Of Prodigals and Pig Parlors
Mrs. Turpin and Mary Grace sat opposite one another there in the doctor’s office.
Grace wore her wounds upon her face while Mrs. Turpin’s demeanor announced the complacent wholeness of her entire being. As the wife of a well-to-do hog farmer, Mrs. Turpin did not normally keep company with the sick and infirm, but her husband had been poorly and so they had come. Respectable as always (and glad of it she was), she noted the rag-tag collection of humanity on the other side of the room. A scrap of boy (“white trash,” as Mrs. Turpin would say) squirmed in his seat. Small, feverish, and absolutely miserable, he sucked his dirty thumb and tried to sleep.
At least she was not like that—like him. Dirty. Unkempt. Illiterate and poor. For that she was grateful. Yes. God had been good. Why, she could almost cry for the gladness of it! God had been good! And if it seemed He had been less than good to others? Well, who was she to wonder why? Surely they deserved it. Just as she deserved it. (His goodness, I mean.) And my goodness! Wasn’t He good!
Now, I won’t mortify myself by attempting to catch at Flannery O’Connor’s incomparable style. Suffice it to say that the climax includes an exasperated Grace rising up to pitch her book (sadly, not a Bible) headlong into the smug face of Mrs. Turpin. Thus the freshly grieved matron returns home to attend her chores and her hogs and her pride. As she does, she falls to brooding upon the recent assault of Grace until finally, standing prodigal-like at the edge of her pig parlor, and having raised her complaint to Heaven, she noticed—
… a purple streak in the sky, cutting through a field of crimson and leading, like an extension of the highway, into the descending dusk. She raised her hands from the side of the pen in a gesture hieratic and profound. A visionary light settled in her eyes. She saw the streak as a vast swinging bridge extending upward from the earth through a field of living fire. Upon it a vast horde of souls were tumbling toward heaven. There were whole companies of white trash, clean for the first time in their lives…and battalions of freaks and lunatics shouting and clapping and leaping like frogs. And bringing up the end of the procession was a tribe of people whom she recognized at once as those who, like herself and [her husband], had always had a little of everything and the God-given wit to use it right. She leaned forward to observe them closer. They were marching behind the others with great dignity, accountable as they had always been for good order and common sense and respectable behavior. They, alone, were on key. Yet she could see by their shocked and altered faces even their virtues were being burned away.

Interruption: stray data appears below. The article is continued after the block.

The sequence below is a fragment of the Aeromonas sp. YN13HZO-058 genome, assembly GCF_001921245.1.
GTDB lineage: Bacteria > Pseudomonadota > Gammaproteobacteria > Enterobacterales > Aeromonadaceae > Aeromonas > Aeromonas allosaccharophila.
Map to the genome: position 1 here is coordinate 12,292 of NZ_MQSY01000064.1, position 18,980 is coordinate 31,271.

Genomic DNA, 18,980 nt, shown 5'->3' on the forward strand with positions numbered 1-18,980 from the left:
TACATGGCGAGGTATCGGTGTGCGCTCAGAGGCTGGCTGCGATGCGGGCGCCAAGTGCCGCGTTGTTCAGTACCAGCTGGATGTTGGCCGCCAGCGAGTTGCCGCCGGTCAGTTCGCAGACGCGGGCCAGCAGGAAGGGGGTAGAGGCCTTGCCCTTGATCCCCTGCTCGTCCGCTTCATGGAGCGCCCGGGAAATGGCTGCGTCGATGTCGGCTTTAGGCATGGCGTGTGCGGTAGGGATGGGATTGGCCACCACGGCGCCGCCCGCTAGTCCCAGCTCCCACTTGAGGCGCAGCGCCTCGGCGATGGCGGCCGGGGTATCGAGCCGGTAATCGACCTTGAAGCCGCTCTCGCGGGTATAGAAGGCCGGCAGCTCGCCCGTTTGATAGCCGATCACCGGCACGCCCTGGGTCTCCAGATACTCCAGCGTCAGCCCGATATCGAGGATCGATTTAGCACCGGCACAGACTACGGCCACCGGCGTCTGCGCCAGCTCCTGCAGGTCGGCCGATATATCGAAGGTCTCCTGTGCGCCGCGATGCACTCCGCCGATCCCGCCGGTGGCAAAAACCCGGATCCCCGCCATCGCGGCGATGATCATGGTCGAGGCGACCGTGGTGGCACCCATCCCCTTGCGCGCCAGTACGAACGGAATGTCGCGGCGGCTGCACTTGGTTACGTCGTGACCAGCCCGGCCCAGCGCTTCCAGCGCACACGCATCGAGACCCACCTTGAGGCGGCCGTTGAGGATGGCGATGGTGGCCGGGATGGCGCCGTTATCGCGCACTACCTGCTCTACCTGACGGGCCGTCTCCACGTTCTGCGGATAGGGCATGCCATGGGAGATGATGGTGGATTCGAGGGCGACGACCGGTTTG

She lowered her hands and gripped the rail of the hog pen, her eyes small but fixed unblinkingly on what lay ahead. In a moment the vision faded but she remained where she was, immobile. At length she got down and turned off the faucet and made her slow way on the darkening path to the house. In the woods around her the invisible cricket choruses had struck up, but what she heard were the voices of the souls climbing upward into the starry field and shouting hallelujah.”